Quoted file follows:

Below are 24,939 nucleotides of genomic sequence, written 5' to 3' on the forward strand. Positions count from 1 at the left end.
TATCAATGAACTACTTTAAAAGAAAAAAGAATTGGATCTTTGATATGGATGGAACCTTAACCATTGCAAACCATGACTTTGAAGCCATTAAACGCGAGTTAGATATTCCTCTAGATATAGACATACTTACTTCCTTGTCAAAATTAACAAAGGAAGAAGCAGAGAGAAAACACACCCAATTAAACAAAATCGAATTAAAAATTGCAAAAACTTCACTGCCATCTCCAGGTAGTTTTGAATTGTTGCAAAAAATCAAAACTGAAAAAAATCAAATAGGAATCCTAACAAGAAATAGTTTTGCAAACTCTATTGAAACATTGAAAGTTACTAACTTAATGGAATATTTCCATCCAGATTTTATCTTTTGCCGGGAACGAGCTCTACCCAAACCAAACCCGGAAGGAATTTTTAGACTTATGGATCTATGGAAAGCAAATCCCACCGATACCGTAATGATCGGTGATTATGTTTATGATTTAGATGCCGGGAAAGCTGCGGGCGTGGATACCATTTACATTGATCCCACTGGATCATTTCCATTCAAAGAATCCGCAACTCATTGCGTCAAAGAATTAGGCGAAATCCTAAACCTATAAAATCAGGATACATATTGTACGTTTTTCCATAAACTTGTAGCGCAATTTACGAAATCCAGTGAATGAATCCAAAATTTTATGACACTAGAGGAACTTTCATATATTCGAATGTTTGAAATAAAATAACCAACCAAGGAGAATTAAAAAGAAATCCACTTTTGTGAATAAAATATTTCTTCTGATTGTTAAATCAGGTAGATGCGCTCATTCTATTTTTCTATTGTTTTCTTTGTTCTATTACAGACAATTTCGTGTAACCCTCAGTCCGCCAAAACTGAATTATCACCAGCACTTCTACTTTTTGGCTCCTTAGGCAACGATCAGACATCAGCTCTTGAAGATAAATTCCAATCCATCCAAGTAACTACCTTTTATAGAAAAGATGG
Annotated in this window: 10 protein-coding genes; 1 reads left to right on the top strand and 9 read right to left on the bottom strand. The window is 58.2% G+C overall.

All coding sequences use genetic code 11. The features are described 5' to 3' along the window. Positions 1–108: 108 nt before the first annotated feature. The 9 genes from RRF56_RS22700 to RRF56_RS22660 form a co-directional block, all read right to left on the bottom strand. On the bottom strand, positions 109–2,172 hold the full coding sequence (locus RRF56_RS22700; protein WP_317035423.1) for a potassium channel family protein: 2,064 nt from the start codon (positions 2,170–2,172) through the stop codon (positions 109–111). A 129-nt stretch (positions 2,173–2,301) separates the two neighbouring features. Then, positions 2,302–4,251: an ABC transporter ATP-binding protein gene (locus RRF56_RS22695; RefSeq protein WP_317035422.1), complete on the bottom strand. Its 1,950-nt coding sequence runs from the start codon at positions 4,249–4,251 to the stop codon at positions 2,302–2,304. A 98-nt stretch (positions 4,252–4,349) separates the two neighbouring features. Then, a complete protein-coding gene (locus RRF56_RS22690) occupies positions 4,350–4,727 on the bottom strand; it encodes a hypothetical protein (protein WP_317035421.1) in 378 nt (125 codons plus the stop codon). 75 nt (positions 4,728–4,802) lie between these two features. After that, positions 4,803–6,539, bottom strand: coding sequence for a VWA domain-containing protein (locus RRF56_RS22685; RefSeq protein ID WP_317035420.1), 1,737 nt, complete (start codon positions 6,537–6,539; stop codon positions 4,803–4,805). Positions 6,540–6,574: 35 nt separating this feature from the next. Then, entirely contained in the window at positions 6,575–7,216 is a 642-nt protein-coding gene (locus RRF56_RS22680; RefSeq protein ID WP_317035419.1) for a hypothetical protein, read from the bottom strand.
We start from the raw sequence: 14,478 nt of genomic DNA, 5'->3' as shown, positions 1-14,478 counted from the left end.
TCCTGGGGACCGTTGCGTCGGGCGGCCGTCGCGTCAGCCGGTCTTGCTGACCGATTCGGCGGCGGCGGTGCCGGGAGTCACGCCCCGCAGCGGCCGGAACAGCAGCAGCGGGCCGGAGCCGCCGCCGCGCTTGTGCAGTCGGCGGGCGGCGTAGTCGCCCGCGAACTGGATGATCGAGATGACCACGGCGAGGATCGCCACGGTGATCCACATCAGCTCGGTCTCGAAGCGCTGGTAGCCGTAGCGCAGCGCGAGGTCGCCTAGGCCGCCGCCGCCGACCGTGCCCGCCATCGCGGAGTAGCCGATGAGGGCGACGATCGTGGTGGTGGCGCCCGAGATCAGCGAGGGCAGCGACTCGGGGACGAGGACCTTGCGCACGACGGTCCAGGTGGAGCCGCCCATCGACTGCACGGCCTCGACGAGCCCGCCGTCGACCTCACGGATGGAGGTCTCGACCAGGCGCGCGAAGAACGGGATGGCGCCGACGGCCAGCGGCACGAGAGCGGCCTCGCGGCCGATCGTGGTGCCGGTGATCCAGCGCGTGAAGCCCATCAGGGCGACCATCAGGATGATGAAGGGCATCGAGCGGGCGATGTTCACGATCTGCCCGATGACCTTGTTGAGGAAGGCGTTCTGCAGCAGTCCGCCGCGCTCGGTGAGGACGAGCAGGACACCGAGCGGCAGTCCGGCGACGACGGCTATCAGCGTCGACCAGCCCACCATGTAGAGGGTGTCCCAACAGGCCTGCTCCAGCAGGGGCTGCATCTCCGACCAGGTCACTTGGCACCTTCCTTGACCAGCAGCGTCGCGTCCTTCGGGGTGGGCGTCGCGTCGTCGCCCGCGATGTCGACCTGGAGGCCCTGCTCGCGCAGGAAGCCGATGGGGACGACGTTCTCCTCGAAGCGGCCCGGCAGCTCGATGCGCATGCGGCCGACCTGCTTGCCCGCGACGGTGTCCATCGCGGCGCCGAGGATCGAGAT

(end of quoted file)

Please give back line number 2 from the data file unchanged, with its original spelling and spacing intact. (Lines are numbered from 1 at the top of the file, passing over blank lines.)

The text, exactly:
TATCAATGAACTACTTTAAAAGAAAAAAGAATTGGATCTTTGATATGGATGGAACCTTAACCATTGCAAACCATGACTTTGAAGCCATTAAACGCGAGTTAGATATTCCTCTAGATATAGACATACTTACTTCCTTGTCAAAATTAACAAAGGAAGAAGCAGAGAGAAAACACACCCAATTAAACAAAATCGAATTAAAAATTGCAAAAACTTCACTGCCATCTCCAGGTAGTTTTGAATTGTTGCAAAAAATCAAAACTGAAAAAAATCAAATAGGAATCCTAACAAGAAATAGTTTTGCAAACTCTATTGAAACATTGAAAGTTACTAACTTAATGGAATATTTCCATCCAGATTTTATCTTTTGCCGGGAACGAGCTCTACCCAAACCAAACCCGGAAGGAATTTTTAGACTTATGGATCTATGGAAAGCAAATCCCACCGATACCGTAATGATCGGTGATTATGTTTATGATTTAGATGCCGGGAAAGCTGCGGGCGTGGATACCATTTACATTGATCCCACTGGATCATTTCCATTCAAAGAATCCGCAACTCATTGCGTCAAAGAATTAGGCGAAATCCTAAACCTATAAAATCAGGATACATATTGTACGTTTTTCCATAAACTTGTAGCGCAATTTACGAAATCCAGTGAATGAATCCAAAATTTTATGACACTAGAGGAACTTTCATATATTCGAATGTTTGAAATAAAATAACCAACCAAGGAGAATTAAAAAGAAATCCACTTTTGTGAATAAAATATTTCTTCTGATTGTTAAATCAGGTAGATGCGCTCATTCTATTTTTCTATTGTTTTCTTTGTTCTATTACAGACAATTTCGTGTAACCCTCAGTCCGCCAAAACTGAATTATCACCAGCACTTCTACTTTTTGGCTCCTTAGGCAACGATCAGACATCAGCTCTTGAAGATAAATTCCAATCCATCCAAGTAACTACCTTTTATAGAAAAGATGG